I have come to despair of ever having a coherent discussion with liberal Mormons. Conservatives and Liberals each accuse the other of misrepresentation, while constantly talking past one another. (Note, I consider myself an LDS moderate, since I believe in evolution, billions of years of the Earth’s existence, etc. So even at the beginning there is confusion when liberal Mormons call me a conservative.)
The latest example come from David Bokovoy here.
Among many other things, David misrepresents my position on biblical and Book of Mormon studies. (The point of the article was actually about how we as Mormons should read other peoples scripture–something Bokovoy seems to have misunderstood.) He claims I have:
openly criticized academic courses that teach the Bible or the Book of Mormon from either a literary or historical perspective.
Let me clarify. I said no such thing. I said the scriptures of all religions–Hindu, Buddhist, Muslim, etc–should be taught as scripture. This is because the Qur’an, for example, changed the world not because Muhammad was a good story teller, or a master of Arabic semi-poetic language, or used striking literary imagery. The Qur’an is an important text because a billion Muslims believe it is scripture. To understand its significance you need to understand why Muslims believe it is scripture, and what it means to Muslims as scripture.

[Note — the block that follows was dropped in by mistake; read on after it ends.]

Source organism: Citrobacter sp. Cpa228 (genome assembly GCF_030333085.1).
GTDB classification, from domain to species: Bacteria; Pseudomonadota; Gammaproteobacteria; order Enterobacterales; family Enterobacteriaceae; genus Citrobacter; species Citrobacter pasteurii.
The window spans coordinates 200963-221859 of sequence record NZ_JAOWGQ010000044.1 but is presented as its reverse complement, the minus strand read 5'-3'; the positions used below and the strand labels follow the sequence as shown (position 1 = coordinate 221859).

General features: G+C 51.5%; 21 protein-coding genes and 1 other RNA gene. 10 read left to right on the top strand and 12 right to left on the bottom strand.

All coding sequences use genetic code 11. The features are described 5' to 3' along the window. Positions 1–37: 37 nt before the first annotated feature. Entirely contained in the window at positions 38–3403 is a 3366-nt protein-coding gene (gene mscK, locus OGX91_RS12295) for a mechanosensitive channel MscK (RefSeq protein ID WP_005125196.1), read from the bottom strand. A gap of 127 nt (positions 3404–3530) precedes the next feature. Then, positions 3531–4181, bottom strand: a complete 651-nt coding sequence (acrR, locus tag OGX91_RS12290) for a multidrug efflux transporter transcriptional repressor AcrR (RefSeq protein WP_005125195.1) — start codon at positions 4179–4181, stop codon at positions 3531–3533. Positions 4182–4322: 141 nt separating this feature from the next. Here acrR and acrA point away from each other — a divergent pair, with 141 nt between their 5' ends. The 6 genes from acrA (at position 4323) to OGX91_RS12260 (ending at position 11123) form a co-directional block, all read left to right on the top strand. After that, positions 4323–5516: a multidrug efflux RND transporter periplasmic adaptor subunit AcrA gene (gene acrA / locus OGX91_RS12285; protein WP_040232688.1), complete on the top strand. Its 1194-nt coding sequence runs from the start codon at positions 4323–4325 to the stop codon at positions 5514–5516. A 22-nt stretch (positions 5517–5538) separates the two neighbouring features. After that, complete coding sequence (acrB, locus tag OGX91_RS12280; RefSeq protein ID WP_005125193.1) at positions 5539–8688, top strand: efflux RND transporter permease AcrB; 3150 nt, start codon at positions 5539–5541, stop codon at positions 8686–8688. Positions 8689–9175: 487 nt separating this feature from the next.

My objection is to reductionistic studies or classes that approach the Qur’an or the Bible only as literature. Such approaches obscure the difference between the Qur’an and Shakespeare. If there were a Book of Mormon studies program which offered a wide array of classes on the Book of Mormon, then a course on the Book of Mormon as literature would be an important part of such a program. However, if a university offers only one course on the Bible, or the Book of Mormon, or the Qur’an, then it should be a course on the significance of these books as scripture to the people who believe in them. That is the most important thing ordinary students need to understand about the scriptures of other peoples. I have actually taught a course on the Qur’an, and that is precisely how I taught it.
Of course this does not mean–indeed it does not even imply–that literary features or historical context should be ignored. Quite the contrary, you cannot understand the Qur’an as scripture without understanding the Arabic language, or Arabic poetic literature, etc. Historical context is likewise crucial to proper understanding, as are geography, philology, archaeology, art, ritual, etc.
A last concern. There is a potential equivocation going on here. As I noted in the article, teaching the Bible as literature is sometimes academic code language for teaching the Bible as fiction. (Whether the Bible or the Book of Mormon is fiction or not has been debated for centuries.) A course on the Book of Mormon as literature likewise could possibly mask academic code language for a course on the Book of Mormon as nineteenth century fiction–inspired or not. People interested in this discussion should understand this possible equivocal use of language.